I went through over sixteen years of school without understanding the difference between revising and editing. In fact, I didn’t really do either. My editing and revising was limited to what I accomplished while writing the first draft of the paper, which was exactly the same as the final draft that I submitted. I got positive feedback on my writing and never felt a need to alter my writing process.
What I didn’t realize was that the hours I spent agonizing over an introductory paragraph or a single sentence could have been a great deal less stressful and time consuming. Writing should simply be a matter of getting your thoughts down on paper. The polishing should occur during the revising and editing stages of your paper. But what’s the difference between these two steps, and what’s the big deal?
Just to be clear, both the editing and revising process can (and usually should) occur multiple times throughout the course of writing a paper. My problem was that I was so hung up on editing and revising as I wrote that I would miss out on great ideas while agonizing over comma placement or phrasing. Editing addresses the mechanics of the paper, including typos and grammar. The revising process is often a great deal more difficult, because it involves looking at the actual information presented in your paper. I once had a professor say that you knew your revision process was going well when you were getting rid of good material. It’s often extremely difficult to get rid of a piece of great information, but if it doesn’t relate to your thesis or the rest of your paper, it shouldn’t be included and will distract the reader rather than further your argument.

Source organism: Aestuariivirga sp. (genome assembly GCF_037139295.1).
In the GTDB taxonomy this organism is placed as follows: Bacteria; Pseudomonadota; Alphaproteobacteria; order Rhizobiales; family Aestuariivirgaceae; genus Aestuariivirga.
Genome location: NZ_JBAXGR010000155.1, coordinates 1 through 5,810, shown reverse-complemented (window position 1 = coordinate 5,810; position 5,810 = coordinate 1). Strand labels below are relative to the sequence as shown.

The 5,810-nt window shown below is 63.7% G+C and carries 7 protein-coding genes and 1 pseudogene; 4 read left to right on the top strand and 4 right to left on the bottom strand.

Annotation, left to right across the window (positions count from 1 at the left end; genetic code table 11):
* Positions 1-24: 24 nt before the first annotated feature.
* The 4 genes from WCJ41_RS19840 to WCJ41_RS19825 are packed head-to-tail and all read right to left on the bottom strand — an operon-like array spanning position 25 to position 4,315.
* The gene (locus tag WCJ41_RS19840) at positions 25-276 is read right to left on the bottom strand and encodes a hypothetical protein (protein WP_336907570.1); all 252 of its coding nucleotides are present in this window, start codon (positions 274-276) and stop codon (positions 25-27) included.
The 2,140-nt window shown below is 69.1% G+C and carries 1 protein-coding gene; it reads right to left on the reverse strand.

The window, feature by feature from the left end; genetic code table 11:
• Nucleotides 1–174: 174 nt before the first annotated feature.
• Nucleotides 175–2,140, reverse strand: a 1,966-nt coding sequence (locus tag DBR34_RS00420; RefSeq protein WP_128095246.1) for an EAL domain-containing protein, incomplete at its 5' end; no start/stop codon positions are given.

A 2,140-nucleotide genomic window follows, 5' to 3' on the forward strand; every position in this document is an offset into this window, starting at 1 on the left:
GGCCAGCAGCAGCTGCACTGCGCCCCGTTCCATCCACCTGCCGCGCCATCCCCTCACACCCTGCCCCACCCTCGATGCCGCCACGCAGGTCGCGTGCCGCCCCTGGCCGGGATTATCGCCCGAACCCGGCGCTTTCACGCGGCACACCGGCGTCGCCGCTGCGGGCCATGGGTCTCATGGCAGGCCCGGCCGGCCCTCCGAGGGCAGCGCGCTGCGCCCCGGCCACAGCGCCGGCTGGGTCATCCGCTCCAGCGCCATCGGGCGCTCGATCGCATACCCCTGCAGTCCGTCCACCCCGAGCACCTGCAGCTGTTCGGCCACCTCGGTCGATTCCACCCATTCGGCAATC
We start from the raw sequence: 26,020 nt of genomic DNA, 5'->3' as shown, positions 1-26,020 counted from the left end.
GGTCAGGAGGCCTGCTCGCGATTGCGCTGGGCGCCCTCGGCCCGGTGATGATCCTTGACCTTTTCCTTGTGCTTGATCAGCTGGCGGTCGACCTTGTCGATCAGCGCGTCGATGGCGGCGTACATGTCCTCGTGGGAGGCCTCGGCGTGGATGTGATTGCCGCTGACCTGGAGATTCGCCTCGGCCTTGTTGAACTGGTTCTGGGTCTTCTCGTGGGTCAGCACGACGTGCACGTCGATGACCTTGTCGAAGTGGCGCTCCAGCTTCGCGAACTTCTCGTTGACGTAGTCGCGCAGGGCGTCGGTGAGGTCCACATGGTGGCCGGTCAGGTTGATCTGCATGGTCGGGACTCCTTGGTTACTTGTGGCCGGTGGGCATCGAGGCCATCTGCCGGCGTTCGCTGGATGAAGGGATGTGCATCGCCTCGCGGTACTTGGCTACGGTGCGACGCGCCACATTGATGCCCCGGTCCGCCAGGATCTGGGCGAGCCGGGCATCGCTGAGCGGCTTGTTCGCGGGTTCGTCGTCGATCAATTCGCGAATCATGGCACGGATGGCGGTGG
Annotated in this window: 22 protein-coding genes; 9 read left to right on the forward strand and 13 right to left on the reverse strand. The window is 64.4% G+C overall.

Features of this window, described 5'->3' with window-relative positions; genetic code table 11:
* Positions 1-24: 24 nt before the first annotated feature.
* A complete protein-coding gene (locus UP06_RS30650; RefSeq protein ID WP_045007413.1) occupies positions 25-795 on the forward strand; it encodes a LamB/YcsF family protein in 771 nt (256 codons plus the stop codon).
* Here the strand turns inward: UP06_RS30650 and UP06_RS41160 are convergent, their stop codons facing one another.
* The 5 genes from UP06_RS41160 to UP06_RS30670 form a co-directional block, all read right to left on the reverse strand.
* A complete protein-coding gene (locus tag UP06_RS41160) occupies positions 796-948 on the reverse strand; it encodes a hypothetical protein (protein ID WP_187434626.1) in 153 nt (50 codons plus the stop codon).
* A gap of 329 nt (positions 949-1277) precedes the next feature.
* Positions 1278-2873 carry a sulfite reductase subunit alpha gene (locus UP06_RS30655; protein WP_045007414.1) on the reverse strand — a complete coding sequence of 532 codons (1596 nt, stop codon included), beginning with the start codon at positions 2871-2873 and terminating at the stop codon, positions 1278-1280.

Both editing and revising should be taken quite seriously, as they can dramatically impact the way your reader interprets your writing, but they shouldn’t interfere with you putting down your ideas on paper. So the next time you feel stuck on a paper, just start typing. Worry about the fine tuning later.